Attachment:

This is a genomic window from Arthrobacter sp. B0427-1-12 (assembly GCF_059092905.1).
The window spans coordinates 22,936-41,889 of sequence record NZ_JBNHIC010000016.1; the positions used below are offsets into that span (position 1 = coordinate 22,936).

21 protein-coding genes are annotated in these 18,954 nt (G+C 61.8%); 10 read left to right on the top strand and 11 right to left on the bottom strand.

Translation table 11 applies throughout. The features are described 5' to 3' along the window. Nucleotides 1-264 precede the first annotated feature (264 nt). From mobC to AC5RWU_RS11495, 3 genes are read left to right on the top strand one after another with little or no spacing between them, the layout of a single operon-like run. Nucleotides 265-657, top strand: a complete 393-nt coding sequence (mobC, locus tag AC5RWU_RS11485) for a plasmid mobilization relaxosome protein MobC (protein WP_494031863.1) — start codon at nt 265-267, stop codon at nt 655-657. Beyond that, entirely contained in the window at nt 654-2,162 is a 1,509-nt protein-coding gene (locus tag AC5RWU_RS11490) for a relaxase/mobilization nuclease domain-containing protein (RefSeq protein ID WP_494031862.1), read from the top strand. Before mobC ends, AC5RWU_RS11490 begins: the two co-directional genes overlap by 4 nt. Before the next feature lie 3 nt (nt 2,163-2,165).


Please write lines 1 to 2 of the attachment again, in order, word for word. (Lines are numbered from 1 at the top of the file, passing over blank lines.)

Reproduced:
This is a genomic window from Arthrobacter sp. B0427-1-12 (assembly GCF_059092905.1).
The window spans coordinates 22,936-41,889 of sequence record NZ_JBNHIC010000016.1; the positions used below are offsets into that span (position 1 = coordinate 22,936).